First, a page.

Linda McMahon & WWE Full of Bull in Response to Connecticut Newspaper ‘Death Clause’ Story

Linda McMahon’s Defense of WWE Contract Death Clauses Is, ‘We Don’t Really Mean It’
September 3, 2010
‘Is MMA Safer Than Pro Wrestling?’ at Wrestling Observer Website
September 3, 2010

In his article today in the Manchester Journal Inquirer on the “death clause” in World Wrestling Entertainment talent contracts, reporter Don Michak gets a rare direct word from Linda McMahon’s campaign spokesman, Ed Patru. (More commonly, these types of questions get immediately shunted over to WWE’s PR flack, Robert Zimmerman, in what ethically, if not legally, amounts to in-kind corporate contributions to McMahon for Senate.)

Michak does not say if the Patru quotes were delivered in person, and if so, whether Patru’s nose, in the process, grew as long as Pinocchio’s.

Michak writes: “Patru said that in cases where ‘talent’ is injured while performing WWE-related work, ‘the company not only fully covers all medical expenses, but also continues to pay them during the period in which they are recuperating and unable to perform.'”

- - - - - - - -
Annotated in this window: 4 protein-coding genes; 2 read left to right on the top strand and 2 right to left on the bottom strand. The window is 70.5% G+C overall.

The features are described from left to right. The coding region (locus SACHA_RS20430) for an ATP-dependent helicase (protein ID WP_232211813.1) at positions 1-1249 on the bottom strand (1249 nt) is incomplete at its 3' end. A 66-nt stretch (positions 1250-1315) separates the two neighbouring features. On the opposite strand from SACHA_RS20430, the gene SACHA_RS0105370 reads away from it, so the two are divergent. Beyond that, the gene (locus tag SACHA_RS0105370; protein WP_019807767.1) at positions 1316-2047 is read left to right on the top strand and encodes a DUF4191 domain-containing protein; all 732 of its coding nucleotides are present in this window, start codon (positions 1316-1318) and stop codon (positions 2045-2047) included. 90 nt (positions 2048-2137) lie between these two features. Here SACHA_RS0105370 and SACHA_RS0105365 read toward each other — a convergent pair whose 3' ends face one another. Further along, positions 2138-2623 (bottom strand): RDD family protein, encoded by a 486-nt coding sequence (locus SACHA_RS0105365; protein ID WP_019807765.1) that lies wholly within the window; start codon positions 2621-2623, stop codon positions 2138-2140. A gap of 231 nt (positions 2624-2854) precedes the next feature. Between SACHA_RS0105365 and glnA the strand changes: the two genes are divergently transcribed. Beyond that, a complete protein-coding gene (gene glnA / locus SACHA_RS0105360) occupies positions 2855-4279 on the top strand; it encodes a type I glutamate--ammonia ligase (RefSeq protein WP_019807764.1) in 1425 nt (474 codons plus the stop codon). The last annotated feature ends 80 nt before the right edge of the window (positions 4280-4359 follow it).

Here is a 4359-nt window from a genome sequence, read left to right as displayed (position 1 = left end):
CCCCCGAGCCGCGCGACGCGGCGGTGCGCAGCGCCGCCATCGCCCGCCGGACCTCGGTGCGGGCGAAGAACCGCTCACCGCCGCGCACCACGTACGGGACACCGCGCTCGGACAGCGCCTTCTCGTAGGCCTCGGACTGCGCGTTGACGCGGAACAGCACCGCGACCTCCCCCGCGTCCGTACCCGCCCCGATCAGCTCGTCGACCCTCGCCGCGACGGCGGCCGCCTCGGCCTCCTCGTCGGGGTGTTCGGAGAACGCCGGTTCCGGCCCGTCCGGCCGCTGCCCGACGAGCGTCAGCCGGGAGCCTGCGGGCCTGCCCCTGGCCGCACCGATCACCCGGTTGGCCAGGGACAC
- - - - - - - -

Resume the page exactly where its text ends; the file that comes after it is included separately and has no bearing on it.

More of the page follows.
Tell that to Charlie Haas, who suffered two herniated disks, which WWE’s medical director, Dr. Joseph Maroon, tried to jawbone down to a “stinger,” before the company released Haas. See “Treatment of WWE Performer Charlie Haas Is a Study of Linda McMahon’s Character,”

Tell that to Andrew Martin, who died at age 33 from a prescription drug overdose (and whose brain, like Chris Benoit’s, was then found to have severe damage). As I reported in the Charlie Haas piece, Martin was released while he was recovering from spinal fusion surgery. Oh, but I forgot: Martin was one of those unfortunate souls who have “addictions.” Just like Lance Cade, I guess. Was Martin also one of those personal-responsibility independent contractors Linda McMahon “might have met once”?

Like everything else in an unregulated environment, taking care of injured performers is something WWE does … except when it doesn’t, especially when no one is looking. That is why I say that this out-of-control industry, which is bankrolling a $50 million “self-funded” campaign for high office by a political novice who has fed off corporate bailouts, needs to be investigated and regulated.

Irv Muchnick